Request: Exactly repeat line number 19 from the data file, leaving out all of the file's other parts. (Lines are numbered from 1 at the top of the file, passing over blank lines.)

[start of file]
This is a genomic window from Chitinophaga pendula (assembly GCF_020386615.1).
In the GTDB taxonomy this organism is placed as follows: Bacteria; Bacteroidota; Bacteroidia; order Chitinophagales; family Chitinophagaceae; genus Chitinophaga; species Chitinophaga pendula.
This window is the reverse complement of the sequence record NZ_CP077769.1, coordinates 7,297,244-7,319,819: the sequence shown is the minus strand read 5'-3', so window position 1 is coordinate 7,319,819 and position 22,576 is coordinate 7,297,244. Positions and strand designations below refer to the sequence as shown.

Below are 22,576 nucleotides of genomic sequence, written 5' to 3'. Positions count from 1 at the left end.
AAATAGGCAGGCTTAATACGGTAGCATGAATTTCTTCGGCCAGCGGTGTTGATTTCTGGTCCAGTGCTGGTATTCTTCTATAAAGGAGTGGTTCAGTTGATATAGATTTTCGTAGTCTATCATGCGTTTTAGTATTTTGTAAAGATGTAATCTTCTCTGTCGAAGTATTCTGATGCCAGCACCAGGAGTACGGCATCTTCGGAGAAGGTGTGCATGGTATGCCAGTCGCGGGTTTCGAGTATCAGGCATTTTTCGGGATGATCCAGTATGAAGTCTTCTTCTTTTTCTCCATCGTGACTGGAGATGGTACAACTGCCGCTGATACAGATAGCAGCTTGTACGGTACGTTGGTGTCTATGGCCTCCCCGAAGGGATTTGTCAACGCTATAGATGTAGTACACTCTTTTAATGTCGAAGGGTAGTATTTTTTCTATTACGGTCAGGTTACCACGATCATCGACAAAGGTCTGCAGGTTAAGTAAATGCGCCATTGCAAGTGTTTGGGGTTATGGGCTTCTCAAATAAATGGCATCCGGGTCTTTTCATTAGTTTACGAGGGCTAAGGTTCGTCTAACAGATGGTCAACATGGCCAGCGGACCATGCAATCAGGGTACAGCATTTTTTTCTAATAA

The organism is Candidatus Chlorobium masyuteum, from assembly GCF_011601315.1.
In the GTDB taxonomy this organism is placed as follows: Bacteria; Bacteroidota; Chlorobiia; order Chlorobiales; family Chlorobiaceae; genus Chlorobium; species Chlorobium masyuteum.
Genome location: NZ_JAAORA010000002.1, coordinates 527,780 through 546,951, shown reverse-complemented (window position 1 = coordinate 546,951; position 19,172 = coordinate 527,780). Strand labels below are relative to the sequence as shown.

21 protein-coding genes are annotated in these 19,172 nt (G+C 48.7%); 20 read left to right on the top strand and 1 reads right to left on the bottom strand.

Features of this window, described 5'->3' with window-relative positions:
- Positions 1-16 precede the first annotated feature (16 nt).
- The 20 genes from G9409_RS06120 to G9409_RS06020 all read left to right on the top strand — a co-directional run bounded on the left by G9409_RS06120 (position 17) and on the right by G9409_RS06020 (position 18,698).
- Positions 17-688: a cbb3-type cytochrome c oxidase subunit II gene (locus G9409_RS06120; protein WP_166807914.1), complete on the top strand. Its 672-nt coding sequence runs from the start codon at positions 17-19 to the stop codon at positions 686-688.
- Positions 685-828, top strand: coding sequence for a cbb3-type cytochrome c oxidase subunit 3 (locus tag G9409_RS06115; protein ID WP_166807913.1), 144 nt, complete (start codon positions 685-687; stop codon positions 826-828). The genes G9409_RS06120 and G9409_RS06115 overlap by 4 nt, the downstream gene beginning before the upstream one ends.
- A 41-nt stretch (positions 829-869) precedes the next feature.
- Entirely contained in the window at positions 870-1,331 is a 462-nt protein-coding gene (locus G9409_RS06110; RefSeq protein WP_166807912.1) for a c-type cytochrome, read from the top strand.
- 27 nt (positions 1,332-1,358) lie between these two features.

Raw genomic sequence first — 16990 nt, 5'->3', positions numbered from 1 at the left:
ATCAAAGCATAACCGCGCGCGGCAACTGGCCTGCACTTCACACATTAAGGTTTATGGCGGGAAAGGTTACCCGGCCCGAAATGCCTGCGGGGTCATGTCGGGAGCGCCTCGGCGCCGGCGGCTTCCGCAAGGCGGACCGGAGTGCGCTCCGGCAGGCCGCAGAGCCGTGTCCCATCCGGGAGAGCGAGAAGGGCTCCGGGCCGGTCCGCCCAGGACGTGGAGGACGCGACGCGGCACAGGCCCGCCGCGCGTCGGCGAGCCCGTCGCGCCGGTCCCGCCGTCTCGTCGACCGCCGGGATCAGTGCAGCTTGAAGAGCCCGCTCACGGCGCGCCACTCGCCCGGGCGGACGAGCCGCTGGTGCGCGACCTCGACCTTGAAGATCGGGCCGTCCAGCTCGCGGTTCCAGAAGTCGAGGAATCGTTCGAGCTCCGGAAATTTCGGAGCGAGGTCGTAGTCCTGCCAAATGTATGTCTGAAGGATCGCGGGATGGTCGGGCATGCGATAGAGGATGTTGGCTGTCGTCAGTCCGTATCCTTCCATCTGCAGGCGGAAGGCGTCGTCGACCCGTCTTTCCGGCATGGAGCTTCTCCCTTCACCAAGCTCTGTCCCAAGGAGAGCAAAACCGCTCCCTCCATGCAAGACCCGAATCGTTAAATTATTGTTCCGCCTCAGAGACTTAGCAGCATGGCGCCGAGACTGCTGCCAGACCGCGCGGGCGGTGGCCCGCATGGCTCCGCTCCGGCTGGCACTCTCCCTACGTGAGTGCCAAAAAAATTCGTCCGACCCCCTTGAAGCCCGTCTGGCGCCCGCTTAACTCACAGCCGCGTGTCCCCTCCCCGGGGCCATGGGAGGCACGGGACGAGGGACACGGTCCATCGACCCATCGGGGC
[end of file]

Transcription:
ATCAAAGCATAACCGCGCGCGGCAACTGGCCTGCACTTCACACATTAAGGTTTATGGCGGGAAAGGTTACCCGGCCCGAAATGCCTGCGGGGTCATGTCGGGAGCGCCTCGGCGCCGGCGGCTTCCGCAAGGCGGACCGGAGTGCGCTCCGGCAGGCCGCAGAGCCGTGTCCCATCCGGGAGAGCGAGAAGGGCTCCGGGCCGGTCCGCCCAGGACGTGGAGGACGCGACGCGGCACAGGCCCGCCGCGCGTCGGCGAGCCCGTCGCGCCGGTCCCGCCGTCTCGTCGACCGCCGGGATCAGTGCAGCTTGAAGAGCCCGCTCACGGCGCGCCACTCGCCCGGGCGGACGAGCCGCTGGTGCGCGACCTCGACCTTGAAGATCGGGCCGTCCAGCTCGCGGTTCCAGAAGTCGAGGAATCGTTCGAGCTCCGGAAATTTCGGAGCGAGGTCGTAGTCCTGCCAAATGTATGTCTGAAGGATCGCGGGATGGTCGGGCATGCGATAGAGGATGTTGGCTGTCGTCAGTCCGTATCCTTCCATCTGCAGGCGGAAGGCGTCGTCGACCCGTCTTTCCGGCATGGAGCTTCTCCCTTCACCAAGCTCTGTCCCAAGGAGAGCAAAACCGCTCCCTCCATGCAAGACCCGAATCGTTAAATTATTGTTCCGCCTCAGAGACTTAGCAGCATGGCGCCGAGACTGCTGCCAGACCGCGCGGGCGGTGGCCCGCATGGCTCCGCTCCGGCTGGCACTCTCCCTACGTGAGTGCCAAAAAAATTCGTCCGACCCCCTTGAAGCCCGTCTGGCGCCCGCTTAACTCACAGCCGCGTGTCCCCTCCCCGGGGCCATGGGAGGCACGGGACGAGGGACACGGTCCATCGACCCATCGGGGC